MIT proposes a space laser beacon to attract aliens

The SETI program for the search for extraterrestrial civilizations has been operating unsuccessfully since the 80s of the last century. The basic principle of its operation is to look for signals or phenomena in space that will differ from the general "background" in the radio or optical range. If we imagine that our brothers in mind are doing the same, then our strategy is wrong - earthlings have not yet bothered to send a clear signal to the Universe about themselves.

Should or shouldn't it be necessary to attract the attention of alien civilizations? Since we started looking for them, it will happen anyway. And it would be advisable to designate yourself in advance, they say, in such and such a sector of space there is intelligent life. For this purpose, a feasibility study was prepared for the construction of a space laser beacon.

The study's author, James Clarke, says the system should be dual. This is a 2-megawatt laser with a reflector 30 m in diameter and a 1-megawatt laser with a 45 m reflector.They will emit signals alternately at different intervals to show the man-made nature of the phenomenon, and such light can be seen even against the background of radiation from the sun on distance up to 20, 000 light years. Further, the scattering will become too strong for transmission of coded information in this way.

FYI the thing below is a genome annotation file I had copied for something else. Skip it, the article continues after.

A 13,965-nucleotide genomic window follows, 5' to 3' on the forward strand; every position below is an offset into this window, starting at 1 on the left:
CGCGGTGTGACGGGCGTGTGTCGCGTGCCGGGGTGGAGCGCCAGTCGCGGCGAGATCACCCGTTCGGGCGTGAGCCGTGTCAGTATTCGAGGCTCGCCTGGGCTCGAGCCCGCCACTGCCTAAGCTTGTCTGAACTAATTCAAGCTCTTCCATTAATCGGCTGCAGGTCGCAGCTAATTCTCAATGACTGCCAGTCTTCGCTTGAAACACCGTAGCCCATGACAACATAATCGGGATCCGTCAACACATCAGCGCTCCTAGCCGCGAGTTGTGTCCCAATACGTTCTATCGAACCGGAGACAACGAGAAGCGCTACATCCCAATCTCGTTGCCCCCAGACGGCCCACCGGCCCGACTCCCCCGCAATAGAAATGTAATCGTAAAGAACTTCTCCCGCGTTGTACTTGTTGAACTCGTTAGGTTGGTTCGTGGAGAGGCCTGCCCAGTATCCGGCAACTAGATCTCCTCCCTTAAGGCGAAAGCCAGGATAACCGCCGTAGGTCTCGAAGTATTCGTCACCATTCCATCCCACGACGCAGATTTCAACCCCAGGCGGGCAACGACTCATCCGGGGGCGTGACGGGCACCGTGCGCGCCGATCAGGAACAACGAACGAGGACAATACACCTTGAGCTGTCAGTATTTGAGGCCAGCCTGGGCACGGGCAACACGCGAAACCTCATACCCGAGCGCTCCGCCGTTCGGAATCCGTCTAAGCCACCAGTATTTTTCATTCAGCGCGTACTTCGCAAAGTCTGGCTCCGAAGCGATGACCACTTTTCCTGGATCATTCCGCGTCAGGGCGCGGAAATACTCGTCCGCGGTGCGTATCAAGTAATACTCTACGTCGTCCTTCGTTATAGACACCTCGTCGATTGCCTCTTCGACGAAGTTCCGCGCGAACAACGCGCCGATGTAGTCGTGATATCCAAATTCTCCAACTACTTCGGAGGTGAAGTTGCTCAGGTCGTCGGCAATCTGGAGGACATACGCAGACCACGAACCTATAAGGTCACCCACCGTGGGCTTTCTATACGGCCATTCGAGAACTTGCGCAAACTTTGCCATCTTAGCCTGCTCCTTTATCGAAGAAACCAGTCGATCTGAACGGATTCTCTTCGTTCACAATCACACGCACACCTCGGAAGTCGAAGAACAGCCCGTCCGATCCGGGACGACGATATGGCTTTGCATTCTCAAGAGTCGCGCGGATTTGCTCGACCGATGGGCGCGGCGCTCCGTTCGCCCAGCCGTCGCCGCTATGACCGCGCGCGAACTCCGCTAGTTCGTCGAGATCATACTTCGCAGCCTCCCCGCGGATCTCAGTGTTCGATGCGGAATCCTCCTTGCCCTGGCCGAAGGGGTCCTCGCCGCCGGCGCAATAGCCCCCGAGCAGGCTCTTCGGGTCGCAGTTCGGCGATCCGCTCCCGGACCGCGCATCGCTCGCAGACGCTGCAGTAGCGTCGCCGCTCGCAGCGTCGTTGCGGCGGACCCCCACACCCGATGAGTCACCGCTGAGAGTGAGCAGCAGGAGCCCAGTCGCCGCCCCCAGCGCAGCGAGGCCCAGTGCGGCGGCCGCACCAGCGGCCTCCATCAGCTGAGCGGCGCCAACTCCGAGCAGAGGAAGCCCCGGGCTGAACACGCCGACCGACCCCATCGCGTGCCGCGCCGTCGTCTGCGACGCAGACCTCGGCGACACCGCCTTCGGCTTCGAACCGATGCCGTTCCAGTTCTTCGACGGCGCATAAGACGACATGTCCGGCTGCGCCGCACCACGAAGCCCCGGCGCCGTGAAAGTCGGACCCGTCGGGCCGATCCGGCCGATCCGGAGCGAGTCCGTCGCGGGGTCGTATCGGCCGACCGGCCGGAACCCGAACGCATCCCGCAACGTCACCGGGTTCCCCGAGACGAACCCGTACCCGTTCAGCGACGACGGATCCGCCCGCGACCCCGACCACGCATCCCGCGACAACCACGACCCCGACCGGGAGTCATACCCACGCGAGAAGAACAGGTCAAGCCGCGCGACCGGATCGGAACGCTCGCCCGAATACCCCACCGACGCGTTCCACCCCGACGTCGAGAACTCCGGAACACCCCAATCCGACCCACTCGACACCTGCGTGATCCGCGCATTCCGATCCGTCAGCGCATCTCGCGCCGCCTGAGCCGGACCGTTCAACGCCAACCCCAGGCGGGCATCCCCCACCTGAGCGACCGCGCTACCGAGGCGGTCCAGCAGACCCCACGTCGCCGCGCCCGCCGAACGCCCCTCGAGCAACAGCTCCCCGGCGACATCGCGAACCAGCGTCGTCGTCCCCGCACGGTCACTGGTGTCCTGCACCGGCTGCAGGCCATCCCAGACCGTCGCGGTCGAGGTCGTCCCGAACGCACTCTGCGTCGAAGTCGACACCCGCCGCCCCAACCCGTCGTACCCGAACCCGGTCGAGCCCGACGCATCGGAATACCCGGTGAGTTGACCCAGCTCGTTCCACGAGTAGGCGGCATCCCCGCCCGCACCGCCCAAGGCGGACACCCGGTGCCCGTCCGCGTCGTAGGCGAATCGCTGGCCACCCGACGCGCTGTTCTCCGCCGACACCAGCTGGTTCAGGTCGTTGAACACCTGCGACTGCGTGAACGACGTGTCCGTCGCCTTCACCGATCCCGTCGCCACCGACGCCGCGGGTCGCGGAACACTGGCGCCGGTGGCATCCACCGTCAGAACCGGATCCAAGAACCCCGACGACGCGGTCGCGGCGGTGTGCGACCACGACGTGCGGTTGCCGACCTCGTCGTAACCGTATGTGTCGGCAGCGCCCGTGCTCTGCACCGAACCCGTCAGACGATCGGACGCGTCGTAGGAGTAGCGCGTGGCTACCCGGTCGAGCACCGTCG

Today, there is no technology for creating such powerful lasers, or such huge reflector mirrors, or economically viable energy sources. In addition, the laser beam can inadvertently shoot down satellites that hit it, so it is not very convenient to place a space beacon on Earth. And here the Moon comes to our aid, its reverse side, from where you can safely send signals with a laser of any power. Plus, there are substantial reserves of helium-3 almost underfoot, so the issue of the energy source has also been resolved. Such a grandiose project will require the joint efforts of all mankind, but the potential benefits from it exceed the costs.